I realize that most of us aren’t trained to stop the behavior. Like most of you, I was raised to be a good girl and hide my feelings in order to appear pleasing to others. We get so used to being out of touch with our emotions and even some of our more unacceptable thoughts that we forget that wherever we go, there we are. On top of that, we see examples around us that teach us that other people and circumstances are to blame when we are unhappy or upset. Once we adopt that kind of mindset, we begin to believe that other people and events are the reason for our unhappiness or problems. In fact, some of us are so good at finding blame, we blame ourselves if we get sick or encounter challenges—and then we blame others for making us feel guilty about it!
I get that it isn’t easy to change our programming. As I mentioned above, not only have most of us been raised to think this is acceptable behavior since childhood—our culture reinforces it daily. Whenever we are confronted with something that appears confusing or overwhelming the default mindset is to discover who is to blame. The problem with playing the “blame game” is that it blocks us from taking any possible constructive action. By deflecting responsibility for things, we get to feel righteous about our fear, anger, and pain rather than making any effort to see if we can change all or part of the situation. Anytime we believe that anything originates outside of ourselves, then we are abdicating responsibility for how we think and how we act. Don’t believe me? Ask Viktor Frankl.
As you may recall, Viktor Frankl was an Eastern European Jewish psychiatrist who was held in a German Concentration Camp during World War II. There he suffered every sort of indignity and agony, including the loss of his wife and parents. Yet, later in his books and speaking appearances, he claimed that although the Nazi’s could impose every pain and torture imaginable upon him, only he could decide how he would act, react and behave. Never does Frankl believe we should deny suffering and pain, but he does point the way to living above extremely difficult circumstances.
Clearly, Frankl, Bolte-Taylor and even Oprah all agree that bad things do happen to good people. Yet they all continue to say over and over that until we take responsibility for the energy (or vibration) that we offer, everywhere we go and with every choice we make or don’t make, we stay stuck. And in many cases, we actually add to the problem rather than help to heal it. A real key is acknowledging that we do have a choice, no matter what is happening in our world.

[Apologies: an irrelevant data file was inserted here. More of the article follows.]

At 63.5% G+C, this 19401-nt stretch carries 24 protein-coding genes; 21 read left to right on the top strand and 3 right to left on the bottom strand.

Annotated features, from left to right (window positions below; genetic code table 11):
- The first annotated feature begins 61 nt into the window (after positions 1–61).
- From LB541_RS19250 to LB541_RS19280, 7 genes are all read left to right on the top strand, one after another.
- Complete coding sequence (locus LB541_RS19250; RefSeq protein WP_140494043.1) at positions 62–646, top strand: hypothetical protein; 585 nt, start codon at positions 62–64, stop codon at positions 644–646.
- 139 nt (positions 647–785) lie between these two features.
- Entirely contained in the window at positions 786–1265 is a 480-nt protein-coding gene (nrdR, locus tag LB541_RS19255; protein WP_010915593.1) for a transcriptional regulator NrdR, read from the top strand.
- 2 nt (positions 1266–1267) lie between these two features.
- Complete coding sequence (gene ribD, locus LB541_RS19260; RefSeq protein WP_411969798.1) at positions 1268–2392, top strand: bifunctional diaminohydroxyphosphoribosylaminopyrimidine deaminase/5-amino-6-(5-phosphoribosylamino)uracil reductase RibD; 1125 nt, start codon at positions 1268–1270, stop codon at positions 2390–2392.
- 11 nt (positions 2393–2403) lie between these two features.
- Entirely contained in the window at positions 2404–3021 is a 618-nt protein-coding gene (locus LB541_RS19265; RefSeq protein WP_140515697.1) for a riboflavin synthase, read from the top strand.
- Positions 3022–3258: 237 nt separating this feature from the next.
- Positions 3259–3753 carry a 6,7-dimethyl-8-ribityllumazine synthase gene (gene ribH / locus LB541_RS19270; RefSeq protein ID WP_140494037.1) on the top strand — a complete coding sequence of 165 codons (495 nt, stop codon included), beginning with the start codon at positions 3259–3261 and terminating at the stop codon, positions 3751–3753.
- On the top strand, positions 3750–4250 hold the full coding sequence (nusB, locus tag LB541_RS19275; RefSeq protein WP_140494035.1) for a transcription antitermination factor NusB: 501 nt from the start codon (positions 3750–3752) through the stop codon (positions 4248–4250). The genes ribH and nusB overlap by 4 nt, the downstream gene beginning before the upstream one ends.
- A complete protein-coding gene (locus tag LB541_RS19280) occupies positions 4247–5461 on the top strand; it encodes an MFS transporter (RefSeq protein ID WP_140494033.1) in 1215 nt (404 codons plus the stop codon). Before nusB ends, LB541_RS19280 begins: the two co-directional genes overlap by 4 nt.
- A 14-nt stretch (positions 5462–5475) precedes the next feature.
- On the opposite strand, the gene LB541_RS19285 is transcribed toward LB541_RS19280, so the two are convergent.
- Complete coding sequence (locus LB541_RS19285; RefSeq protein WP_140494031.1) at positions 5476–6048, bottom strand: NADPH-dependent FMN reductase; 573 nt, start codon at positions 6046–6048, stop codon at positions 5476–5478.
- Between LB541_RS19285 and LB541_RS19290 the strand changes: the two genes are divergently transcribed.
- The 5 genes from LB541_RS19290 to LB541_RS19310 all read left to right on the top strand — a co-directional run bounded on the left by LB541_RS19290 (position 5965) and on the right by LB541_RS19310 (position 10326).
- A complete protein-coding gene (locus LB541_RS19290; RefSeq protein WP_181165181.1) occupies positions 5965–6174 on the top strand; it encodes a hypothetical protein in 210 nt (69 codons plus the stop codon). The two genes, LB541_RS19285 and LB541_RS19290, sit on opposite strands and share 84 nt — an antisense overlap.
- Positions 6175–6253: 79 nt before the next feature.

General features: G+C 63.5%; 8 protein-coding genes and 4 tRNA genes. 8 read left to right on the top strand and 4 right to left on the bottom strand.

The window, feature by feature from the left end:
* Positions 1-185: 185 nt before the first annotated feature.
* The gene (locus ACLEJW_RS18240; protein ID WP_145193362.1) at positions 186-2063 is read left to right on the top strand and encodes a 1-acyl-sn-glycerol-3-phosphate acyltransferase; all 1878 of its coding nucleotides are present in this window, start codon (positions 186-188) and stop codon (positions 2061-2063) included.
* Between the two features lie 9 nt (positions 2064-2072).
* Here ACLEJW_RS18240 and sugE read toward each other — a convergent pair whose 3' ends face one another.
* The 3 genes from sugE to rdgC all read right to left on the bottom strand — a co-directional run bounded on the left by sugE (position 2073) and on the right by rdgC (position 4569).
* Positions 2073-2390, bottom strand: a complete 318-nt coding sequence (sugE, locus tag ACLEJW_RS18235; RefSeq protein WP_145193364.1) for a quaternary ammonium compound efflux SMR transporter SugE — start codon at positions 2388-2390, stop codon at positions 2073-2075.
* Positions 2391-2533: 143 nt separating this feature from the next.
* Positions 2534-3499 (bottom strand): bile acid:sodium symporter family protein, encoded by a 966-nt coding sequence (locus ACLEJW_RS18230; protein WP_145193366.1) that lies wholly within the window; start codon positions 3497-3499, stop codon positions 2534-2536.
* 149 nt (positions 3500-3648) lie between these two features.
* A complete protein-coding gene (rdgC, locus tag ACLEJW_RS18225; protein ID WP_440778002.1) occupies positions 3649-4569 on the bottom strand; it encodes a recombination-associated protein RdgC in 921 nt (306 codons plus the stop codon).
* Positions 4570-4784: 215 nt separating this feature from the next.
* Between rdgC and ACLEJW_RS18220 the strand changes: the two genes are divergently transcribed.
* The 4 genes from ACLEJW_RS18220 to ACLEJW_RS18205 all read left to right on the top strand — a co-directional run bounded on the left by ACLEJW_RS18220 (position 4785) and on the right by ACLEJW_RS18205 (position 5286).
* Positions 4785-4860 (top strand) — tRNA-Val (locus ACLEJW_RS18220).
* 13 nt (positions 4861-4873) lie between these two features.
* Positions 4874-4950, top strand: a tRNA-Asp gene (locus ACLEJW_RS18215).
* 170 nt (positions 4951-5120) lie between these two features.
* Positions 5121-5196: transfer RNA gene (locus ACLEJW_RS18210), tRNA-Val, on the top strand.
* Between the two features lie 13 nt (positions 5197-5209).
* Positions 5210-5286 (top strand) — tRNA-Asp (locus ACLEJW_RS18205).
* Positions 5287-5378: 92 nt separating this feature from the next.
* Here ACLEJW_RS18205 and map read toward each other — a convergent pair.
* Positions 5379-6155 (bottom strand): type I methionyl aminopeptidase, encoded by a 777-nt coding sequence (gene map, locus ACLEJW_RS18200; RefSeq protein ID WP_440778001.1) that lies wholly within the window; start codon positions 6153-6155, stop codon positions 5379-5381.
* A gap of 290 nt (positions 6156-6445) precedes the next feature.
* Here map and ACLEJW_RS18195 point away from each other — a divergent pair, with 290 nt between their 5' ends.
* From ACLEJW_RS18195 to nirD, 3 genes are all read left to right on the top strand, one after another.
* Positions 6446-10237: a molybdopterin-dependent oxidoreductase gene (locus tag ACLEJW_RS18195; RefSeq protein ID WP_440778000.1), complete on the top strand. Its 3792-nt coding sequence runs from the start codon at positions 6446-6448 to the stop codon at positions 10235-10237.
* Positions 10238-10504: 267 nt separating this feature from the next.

Can you just imagine what might happen in the world if we all paused for a moment before we ever spoke to another person, and thought about the energy we were offering? Can you conceive of how the world might slowly and subtly be changed if every post we put on our blogs, Facebook or Twitter came from a vibration of wisdom and Wholeness? What if instead of worrying about what to take to another person’s house in terms of food or beverage we practiced bringing our very best Self to every encounter? If that happened we might be, like Gandhi said, “The change we wish to see in the world.”
One thing I have always attempted to do here on SMART Living 365 is to share my very best thoughts with anyone who reads them. Sure I experience challenges in my life just like all of you. And I’m also not immune to the pain and suffering we all witness in the world on a regular basis. But for me, this blog is a sanctuary of positive energy, hope, and Wholeness that I not only want to share with others but that I want and need to dwell in myself. Perhaps the SMART thing to do would be to bring that same energy to every single thing we do.